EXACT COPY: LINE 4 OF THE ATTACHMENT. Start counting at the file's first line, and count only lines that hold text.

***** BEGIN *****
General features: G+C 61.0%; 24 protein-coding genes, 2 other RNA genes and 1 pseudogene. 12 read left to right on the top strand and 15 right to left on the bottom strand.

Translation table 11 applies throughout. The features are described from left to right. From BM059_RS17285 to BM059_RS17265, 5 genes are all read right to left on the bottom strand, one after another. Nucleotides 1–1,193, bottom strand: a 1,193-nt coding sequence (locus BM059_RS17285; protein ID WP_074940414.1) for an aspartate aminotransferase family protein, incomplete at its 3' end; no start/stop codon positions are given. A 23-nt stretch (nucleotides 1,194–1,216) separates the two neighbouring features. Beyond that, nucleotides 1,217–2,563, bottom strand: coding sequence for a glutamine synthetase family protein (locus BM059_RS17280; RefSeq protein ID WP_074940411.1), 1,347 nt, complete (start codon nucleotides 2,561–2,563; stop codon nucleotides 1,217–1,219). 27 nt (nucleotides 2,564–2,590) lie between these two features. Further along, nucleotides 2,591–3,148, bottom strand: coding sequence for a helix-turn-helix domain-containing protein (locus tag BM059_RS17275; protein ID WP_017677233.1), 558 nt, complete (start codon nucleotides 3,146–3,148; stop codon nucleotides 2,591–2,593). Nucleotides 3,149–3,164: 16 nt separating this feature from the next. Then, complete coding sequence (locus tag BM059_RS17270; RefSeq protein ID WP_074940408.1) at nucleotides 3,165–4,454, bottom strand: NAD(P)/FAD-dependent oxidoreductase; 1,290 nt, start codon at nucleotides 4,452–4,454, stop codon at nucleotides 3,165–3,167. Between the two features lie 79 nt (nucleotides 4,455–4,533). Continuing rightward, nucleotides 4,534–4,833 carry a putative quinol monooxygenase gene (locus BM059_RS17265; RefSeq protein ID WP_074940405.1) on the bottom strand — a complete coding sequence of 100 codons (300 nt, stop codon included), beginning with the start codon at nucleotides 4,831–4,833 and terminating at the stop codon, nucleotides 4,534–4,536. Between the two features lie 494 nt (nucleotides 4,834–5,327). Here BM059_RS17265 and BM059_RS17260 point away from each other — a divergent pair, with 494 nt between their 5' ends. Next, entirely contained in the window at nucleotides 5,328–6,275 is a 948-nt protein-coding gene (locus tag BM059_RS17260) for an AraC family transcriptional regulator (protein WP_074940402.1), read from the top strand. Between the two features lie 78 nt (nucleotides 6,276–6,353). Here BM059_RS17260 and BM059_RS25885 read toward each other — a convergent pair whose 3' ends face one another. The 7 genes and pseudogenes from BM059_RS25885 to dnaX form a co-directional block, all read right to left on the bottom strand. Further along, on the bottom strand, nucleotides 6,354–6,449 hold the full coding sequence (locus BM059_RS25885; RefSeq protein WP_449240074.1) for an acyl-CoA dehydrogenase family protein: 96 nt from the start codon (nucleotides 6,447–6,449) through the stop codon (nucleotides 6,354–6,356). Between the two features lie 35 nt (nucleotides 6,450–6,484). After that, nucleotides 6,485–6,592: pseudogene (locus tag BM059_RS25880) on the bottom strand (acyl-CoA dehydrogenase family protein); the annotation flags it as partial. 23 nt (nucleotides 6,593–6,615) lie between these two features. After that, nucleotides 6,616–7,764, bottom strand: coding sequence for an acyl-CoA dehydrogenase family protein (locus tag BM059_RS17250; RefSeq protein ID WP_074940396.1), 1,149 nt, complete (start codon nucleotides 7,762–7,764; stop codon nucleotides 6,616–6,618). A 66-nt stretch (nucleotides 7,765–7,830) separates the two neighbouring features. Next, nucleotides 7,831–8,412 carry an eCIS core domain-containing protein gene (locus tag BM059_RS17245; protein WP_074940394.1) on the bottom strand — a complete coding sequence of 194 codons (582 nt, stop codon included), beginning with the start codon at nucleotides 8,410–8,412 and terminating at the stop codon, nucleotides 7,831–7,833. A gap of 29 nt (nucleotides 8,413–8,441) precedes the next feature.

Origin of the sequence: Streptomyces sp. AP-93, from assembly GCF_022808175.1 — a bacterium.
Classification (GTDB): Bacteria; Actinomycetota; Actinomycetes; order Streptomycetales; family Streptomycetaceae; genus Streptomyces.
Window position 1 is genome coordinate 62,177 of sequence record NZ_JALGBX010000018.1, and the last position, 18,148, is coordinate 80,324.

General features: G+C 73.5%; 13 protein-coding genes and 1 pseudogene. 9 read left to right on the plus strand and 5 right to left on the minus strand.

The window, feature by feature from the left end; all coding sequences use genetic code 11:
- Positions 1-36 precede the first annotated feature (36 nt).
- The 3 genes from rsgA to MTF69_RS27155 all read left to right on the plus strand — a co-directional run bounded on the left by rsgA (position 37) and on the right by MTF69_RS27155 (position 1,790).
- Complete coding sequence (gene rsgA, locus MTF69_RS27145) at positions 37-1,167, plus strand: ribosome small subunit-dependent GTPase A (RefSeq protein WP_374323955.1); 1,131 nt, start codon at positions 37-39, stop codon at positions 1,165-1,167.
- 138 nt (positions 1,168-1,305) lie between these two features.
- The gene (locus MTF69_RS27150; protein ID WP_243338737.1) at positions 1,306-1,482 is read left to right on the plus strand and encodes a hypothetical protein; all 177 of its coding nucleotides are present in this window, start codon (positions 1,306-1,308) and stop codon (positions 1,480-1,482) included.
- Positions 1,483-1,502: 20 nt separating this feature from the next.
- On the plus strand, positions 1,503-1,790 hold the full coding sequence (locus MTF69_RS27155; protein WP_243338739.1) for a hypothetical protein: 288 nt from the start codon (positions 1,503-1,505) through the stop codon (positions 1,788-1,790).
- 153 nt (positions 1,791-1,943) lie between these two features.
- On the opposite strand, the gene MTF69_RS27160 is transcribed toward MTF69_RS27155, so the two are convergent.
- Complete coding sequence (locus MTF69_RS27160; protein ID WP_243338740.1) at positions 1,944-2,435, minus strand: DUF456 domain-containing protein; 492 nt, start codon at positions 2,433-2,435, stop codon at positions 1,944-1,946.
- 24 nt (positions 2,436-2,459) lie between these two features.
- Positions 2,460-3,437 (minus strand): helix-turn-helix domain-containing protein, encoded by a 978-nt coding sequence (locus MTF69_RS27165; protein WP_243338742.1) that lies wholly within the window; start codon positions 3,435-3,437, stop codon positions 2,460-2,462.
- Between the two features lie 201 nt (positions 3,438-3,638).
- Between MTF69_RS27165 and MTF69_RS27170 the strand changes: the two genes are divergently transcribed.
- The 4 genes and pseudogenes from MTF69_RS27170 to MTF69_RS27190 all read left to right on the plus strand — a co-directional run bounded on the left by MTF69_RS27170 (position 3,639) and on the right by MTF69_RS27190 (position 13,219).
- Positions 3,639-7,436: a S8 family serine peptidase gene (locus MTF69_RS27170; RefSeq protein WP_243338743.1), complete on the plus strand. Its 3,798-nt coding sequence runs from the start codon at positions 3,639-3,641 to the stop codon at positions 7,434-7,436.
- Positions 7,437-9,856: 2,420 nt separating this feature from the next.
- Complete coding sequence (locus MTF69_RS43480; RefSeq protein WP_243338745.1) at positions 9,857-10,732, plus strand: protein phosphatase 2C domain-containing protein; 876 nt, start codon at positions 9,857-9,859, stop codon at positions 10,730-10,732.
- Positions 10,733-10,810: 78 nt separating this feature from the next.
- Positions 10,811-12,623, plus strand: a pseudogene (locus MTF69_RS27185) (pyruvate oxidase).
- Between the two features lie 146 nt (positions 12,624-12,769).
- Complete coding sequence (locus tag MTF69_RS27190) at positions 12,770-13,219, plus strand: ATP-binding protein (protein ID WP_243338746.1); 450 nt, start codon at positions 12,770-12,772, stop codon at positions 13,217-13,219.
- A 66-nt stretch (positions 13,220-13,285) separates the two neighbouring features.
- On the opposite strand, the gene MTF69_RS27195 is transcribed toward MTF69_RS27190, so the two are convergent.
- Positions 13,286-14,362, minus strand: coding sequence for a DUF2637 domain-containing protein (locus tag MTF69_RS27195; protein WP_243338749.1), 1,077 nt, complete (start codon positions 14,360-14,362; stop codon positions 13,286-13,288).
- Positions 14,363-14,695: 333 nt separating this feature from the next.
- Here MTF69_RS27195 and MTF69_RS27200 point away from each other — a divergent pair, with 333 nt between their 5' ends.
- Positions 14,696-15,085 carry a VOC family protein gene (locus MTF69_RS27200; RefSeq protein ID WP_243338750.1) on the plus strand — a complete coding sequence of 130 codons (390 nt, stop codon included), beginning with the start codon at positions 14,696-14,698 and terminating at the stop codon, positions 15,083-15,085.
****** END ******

Classification (GTDB): Bacteria; Actinomycetota; Actinomycetes; order Streptomycetales; family Streptomycetaceae; genus Streptomyces.